"Henry M." had an even more frustrating non-interview experience: Early on in his career, after responding to an ad in the paper, he received a telegram inviting him in for an interview. He arrived at the interview to find himself face-to-face with a man "who had been assigned to the same lunch table in high school - though not ever a friend." Says Henry: "I wondered if I would have an advantage. He said he had recognized my name from my resume, he wanted to know if I had recognized his. But his name was different. He admitted he had changed it for professional reasons." After making "quite a long point of telling me how successful he had been professionally." When they finally got down to the job he had applied for, "it turned out that my submitted skill set in no way qualified me. He said there was nothing he could do. Of course he had known this from my resume. I asked him why he had called me for an interview. He admitted he wanted me to see how well he was doing."
The anti-interview is the opposite of the "getting to know you" scenarios described above. This story, submitted by "Ingrid S." - is high on the list for "Most Horrible." Ingrid was interviewing with a law firm for a marketing director position. After passing the initial interview "with flying colors," she was called back for the second round, which, she was told, would be "with the board of directors and several partners in the firm."
~When she showed up for the interview, she was escorted to a large boardroom where she found 13 people seated around the table. Each person had a manila file, which she assumed contained her resume and interview evaluation. Naturally, she took the last available seat and introduced herself. Then a man entered the room and announced "that we were ALL candidates for the job and that he would observe our negotiating skills and people skills to see who gets the job. I was seated with my competitors!"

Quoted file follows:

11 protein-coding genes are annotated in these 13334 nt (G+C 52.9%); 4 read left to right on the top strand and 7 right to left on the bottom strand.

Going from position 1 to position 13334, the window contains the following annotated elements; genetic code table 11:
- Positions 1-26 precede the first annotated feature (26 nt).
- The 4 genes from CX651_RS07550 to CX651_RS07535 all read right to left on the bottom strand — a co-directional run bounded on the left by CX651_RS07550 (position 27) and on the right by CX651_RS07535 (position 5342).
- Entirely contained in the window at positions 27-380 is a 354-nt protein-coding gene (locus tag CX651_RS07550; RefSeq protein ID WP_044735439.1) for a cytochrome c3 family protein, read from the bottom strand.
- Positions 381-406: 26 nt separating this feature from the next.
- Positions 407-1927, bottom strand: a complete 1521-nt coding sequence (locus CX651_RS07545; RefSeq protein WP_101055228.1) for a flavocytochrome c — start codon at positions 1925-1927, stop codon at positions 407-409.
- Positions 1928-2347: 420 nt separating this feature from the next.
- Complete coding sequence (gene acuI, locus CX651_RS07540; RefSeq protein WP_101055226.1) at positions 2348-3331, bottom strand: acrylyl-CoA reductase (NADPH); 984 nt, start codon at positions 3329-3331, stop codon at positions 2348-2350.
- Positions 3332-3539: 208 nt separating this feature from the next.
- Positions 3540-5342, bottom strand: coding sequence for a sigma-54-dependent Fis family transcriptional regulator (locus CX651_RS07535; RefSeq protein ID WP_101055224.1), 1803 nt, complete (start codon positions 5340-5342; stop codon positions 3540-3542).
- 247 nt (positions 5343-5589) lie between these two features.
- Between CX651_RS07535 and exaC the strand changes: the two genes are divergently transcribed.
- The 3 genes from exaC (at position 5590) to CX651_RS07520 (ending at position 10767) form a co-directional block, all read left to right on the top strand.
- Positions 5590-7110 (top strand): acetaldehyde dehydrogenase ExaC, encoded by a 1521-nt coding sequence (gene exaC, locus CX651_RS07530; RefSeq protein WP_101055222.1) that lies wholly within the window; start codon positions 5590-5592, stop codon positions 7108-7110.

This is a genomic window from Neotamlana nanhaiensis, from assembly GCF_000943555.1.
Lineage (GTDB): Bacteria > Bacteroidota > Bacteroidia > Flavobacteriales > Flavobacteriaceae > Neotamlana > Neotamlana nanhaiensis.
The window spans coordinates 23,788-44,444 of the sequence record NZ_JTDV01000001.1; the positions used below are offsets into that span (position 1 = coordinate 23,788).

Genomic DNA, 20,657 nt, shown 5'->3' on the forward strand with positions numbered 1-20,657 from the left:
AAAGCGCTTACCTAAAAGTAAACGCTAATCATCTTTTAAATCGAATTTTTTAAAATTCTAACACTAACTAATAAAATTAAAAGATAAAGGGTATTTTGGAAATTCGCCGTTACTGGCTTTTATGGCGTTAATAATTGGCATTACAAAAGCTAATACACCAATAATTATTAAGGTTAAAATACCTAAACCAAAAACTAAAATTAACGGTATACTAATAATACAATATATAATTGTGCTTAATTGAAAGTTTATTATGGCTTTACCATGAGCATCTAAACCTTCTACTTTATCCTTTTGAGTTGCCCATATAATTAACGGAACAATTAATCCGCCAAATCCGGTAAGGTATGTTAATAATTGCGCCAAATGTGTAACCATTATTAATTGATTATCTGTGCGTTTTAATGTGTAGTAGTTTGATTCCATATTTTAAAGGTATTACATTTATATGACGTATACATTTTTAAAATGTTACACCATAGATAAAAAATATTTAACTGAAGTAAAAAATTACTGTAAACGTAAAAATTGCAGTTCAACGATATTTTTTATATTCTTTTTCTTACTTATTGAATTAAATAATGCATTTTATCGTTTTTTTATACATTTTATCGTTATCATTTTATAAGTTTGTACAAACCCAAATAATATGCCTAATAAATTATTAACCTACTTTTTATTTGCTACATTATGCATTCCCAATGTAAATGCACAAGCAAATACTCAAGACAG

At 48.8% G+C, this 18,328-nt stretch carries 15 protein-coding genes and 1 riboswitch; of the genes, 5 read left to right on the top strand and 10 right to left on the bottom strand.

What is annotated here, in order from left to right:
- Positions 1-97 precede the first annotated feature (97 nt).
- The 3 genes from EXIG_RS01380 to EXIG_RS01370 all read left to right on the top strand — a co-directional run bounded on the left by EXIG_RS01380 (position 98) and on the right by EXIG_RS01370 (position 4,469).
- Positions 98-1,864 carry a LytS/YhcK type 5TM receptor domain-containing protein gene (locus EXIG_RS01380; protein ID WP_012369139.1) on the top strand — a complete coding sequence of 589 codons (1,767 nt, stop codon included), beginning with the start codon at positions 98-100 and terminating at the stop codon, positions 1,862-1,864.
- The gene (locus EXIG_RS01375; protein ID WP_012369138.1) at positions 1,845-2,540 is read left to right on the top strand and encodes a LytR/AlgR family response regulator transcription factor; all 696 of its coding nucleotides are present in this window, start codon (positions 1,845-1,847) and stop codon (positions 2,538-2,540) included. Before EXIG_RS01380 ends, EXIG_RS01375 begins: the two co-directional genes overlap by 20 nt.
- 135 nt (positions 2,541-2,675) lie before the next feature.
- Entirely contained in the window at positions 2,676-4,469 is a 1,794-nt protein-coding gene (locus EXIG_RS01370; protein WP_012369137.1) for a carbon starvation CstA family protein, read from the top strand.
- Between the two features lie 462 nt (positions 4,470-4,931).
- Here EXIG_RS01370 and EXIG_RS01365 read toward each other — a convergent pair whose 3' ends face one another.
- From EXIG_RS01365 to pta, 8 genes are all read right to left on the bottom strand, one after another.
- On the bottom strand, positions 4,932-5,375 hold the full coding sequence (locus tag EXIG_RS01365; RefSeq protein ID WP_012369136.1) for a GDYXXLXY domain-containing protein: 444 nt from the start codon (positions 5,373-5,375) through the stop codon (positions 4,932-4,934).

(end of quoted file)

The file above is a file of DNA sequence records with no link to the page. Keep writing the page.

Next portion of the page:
As Ingrid recounts, "six of the 13 initially stormed out. Two stayed temporarily and then shortly left in disgust. I was left with five people and the interviewer. We were like malnourished lions that had been thrown one piece of meat. There was cursing and shouting and manipulating and votes [were] taken on who was the best skilled, most worthy candidate. The interviewer remained silent and simply took notes." "I am not joking," she comments, comparing the scenario to "Henry Fonda's scene in 12 Angry Men."
"In the end," she says, "I was the hungriest lion and I got the meat. The firm called me the next day and said my aggressiveness and [manipulative] skills were excellent and that I would make a perfect fit into the character of the company." After a week, however, she called the firm, "and told them to shove it. By this point, they had lost all hopes of hiring the other 12 Angry Men and they had to start the advertising process all over again. That was last year. I understand the position has never been filled." Wonder if they've revised their interviewing process yet.